# Crate algexenotation

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## Algexenotation

Algexenotation is a way to represent multisets as natural numbers with algebraic compression. Inspired by Tic Xenotation. For more information, see paper.

#### Motivation

- Model ordered Cartesian combinatorics
- Algebraic compression of Tic Xenotation
- Encoding hypergraphs as natural numbers

#### Triangle example

This example shows that a triangle is `17719'`

.

```
0
o
/ \
1+0*1 / \ 1+2*0
/ \
1 o-------o 2
1+1*2
```

There are 3 nodes `0, 1, 2`

in the triangle.
In Algexenotation, these are hyperprimes.

An edge from `a`

to `b`

is encoded `1+a*b`

.

The product of the 3 edges is the triangle.

```
use algexenotation::*;
fn main() {
let n = ax!((1+0*1) * (1+1*2) * (1+2*0));
// Prints `17719'`.
println!("{}", n.original());
}
```

#### Introduction to Algexenotation

Algexenotation might be thought of as a generalization of prime factorization.

##### Original Numbers

An “original number” in Algexenotation is what we think of as natural number
written in the usual form.
For example, “four” is written `4'`

, with a “’”.

##### Power

When evaluating `4'`

, we get `0^0`

.
Here, `0`

is not an original number, but the 0th prime which is `2'`

.

The power operator `^`

is interpreted in the usual way,
such that `0^0`

is the same as `2'^2'`

.

##### Multiplication

In Algexenotation, all original numbers except `0'`

and `1'`

get evaluated to another form.
This process of evaluation corresponds to prime factorization.

For example, `6'`

gets evaluated to `0*1`

.
Here, `0 = 2'`

and `1 = 3'`

.

The multiplication operator `*`

is interpreted in the usual way.

##### Addition

What makes Algexenotation different from the usual notation, is that addition means something entirely different.

For example, `2' + 3'`

does not evaluate to `5'`

.
Instead, since `0 = 2'`

and `1 = 3'`

,
`2' + 3'`

evaluates to `0 + 1 = 1`

.

It takes a while to get used to this way of thinking about addition. If you don’t get it at first, then don’t panic! Algexenotation can be mind boggling sometimes.

However, when you add two simple Algexenic numbers,
for example `6 + 7 = 13`

, you can just compute as normal.

##### Hyperprime

The reason addition works the way it does in Algexenotation, is due to “hyperprimes”.

Hyperprimes are written `0, 1, 2, 3, ...`

in Algexenotation.

The smallest hyperprime is `0 = 2'`

,
because it is the 0th prime in the prime sequence of natural numbers.

The next hyperprime is `1 = 3'`

,
because it is the `2'`

nd prime (or `0`

th prime).

The next hyperprime is `2 = 5'`

,
because it is the `3'`

rd prime (or `1`

th prime).

The next hyperprime is `3 = 11'`

,
because it is the `5'`

th prime (or `2`

nd prime).

The next hyperprime is `4 = 31'`

,
because it is the `11'`

th prime (or `3`

rd prime).

The next hyperprime is `5 = 127'`

,
because it is the `31'`

th prime (or `4`

th prime).

Notice that the next hyperprime refers to the previous hyperprime-th prime in the prime sequence.

This sequence is a sub-sequence of the prime sequence, but grows much more rapidly.

##### Seven

The number `7'`

is the smallest “addition” number in Algexenotation:

```
1+0^0 = 7'
```

It means that one must use `+`

to express `7'`

.

Now, since `0^0 = 4'`

and `4'`

is between `1 = 3'`

and `2 = 5'`

,
it seems kind of intuitive that `3'+4'=7'`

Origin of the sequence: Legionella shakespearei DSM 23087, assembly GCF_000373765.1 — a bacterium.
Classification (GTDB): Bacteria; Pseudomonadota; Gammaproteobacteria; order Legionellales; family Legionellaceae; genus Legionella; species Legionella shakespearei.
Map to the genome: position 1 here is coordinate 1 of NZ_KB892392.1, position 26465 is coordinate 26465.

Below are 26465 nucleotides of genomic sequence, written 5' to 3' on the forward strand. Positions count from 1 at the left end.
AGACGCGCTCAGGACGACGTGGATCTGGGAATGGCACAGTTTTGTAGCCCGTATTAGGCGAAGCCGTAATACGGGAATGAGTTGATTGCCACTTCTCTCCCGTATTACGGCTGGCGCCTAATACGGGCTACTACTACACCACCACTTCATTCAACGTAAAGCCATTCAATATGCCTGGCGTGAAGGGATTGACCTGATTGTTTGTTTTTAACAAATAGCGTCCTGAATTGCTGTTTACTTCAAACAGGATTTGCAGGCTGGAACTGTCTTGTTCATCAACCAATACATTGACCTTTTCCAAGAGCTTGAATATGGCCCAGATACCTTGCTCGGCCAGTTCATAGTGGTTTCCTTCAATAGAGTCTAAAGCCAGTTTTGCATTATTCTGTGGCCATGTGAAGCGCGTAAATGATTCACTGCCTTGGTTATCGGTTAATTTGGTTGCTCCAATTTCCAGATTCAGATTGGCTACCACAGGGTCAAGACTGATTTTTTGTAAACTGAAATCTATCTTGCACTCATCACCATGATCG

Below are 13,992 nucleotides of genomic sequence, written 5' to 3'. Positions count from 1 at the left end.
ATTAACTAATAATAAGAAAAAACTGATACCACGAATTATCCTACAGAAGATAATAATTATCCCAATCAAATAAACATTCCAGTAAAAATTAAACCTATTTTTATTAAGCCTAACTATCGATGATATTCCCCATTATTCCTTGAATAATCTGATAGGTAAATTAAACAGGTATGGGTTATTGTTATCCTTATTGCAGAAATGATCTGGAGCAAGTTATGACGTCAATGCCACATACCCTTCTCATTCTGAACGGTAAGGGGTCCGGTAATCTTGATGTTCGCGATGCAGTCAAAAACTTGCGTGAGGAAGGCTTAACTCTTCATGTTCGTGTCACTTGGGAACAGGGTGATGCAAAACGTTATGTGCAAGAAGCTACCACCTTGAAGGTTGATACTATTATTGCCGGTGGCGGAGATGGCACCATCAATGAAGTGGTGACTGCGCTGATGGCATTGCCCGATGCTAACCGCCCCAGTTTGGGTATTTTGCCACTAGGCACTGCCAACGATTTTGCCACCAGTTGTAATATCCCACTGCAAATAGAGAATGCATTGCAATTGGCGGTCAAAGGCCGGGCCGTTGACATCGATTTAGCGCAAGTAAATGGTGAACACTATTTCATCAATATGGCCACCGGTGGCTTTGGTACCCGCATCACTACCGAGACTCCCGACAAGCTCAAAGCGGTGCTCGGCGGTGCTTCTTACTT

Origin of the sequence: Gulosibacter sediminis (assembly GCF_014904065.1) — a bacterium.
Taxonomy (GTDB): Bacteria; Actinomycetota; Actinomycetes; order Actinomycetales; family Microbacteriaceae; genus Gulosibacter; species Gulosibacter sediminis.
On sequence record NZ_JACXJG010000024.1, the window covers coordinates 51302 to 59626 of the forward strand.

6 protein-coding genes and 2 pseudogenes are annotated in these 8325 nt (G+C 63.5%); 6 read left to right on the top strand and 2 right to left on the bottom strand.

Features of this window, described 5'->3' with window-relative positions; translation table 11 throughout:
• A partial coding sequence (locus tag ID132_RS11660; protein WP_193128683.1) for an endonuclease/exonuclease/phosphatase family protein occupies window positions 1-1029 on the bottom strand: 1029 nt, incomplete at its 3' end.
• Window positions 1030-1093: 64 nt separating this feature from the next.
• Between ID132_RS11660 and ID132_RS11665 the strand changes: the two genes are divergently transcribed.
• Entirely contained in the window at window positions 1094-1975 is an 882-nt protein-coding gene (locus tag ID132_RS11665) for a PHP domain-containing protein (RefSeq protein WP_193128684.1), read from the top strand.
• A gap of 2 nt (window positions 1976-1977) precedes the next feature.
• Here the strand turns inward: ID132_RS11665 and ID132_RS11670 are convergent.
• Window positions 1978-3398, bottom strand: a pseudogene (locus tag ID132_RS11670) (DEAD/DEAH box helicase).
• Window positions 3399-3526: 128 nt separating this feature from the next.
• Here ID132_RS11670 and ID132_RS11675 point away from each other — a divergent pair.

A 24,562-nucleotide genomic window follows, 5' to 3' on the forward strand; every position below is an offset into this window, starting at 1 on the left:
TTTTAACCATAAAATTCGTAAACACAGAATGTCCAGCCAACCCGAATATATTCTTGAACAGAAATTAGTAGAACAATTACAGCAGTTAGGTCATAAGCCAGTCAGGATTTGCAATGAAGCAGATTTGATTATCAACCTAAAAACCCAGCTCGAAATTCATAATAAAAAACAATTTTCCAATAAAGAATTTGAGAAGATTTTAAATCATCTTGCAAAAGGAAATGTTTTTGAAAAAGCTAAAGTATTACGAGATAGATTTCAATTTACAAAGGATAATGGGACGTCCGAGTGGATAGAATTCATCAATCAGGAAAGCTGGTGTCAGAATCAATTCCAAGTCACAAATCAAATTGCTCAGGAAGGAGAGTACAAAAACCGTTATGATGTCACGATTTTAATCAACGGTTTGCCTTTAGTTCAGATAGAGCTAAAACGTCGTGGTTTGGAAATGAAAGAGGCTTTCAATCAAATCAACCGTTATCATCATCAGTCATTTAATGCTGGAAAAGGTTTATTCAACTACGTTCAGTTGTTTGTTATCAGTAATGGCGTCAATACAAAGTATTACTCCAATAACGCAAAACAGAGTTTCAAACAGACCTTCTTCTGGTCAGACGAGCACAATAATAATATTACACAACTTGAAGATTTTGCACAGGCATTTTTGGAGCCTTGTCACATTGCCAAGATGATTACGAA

.
However, that is wrong.

##### Thirteen

The number `13'`

is the second “addition” number in Algexenotation:

```
1+0*1 = 13'
```

If we interpret `+`

in the usual way,
then we get `3'+2'*3' = 9'`

, which is wrong.

Instead, `+`

must be thought of as a different kind of addition than in the usual sense.
It works normally for hyperprimes, but for other numbers it is harder to understand.

The correct way to interpret `1+0*1`

,
is by thinking of the `6'`

th prime (or `0*1`

th prime).

#### Fourteen

The first composite number with two different prime bases is `14'`

.

```
0*(1+0^0) = 14'
```

This is intuitive, since `0 = 2'`

and `1+0^0 = 7'`

.

#### Seventeen

The first “addition” number using `2`

in Algexenotation is `17'`

.

```
2+0^0 = 17'
```

The way to interpret this correctly,
is as `1+(1+0^0)`

, where `1+0^0 = 7'`

,
so one gets the `7'`

th prime.

## Modules

- Hyperprime data.
- Prime data.

## Macros

- Macro for Algexenotation.

## Enums

- Represents a number in Algexenotation.
- Binary operator.

## Functions

- Returns
`true`

if number consists of multiplication expressions only in Algexenotation. - Returns
`true`

if number consists of power expressions only in Algexenotation. - Returns
`true`

if number consists of multiplication or power expressions only in Algexenotation. - Counts primes below
`x`

. - Counts primes with lookup.
- Counts primes with lookup and Miller-Rabin hash check.
- Computes a hyperprime.
- Provides lookup knowledge of fast hyperprime.
- Gets fast hyperprime with lookup.
- Fermat primality set using
`a`

as witness and`p`

as prime. - Determines whether
`p`

is a prime using Fermat’s primality test. - Computes a hyperprime.
- Gets the last prime in lookup table.
- Returns the lowest bit that can change a number into a prime, if any.
- Computes the mask for a number that tells which bit can be flipped to change it into a prime.
- Returns divisor of number that consists of multiplication expressions only in Algexenotation.
- Modulus exponentiation.
- Modulus multiplication.
- Gets the nth prime.
- Provides lookup knowledge for primes.
- Gets the nth prime with lookup table.
- Gets the nth prime with lookup table and Miller-Rabin hash check.
- Returns divisor of number that consists of power expressions only in Algexenotation.
- Returns divisor of number that consists of multiplication or power expressions only in Algexenotation.
- Returns
`true`

if`n`

is a prime. - Returns
`true`

if`n`

is a prime. - Returns
`true`

if`n`

is a prime.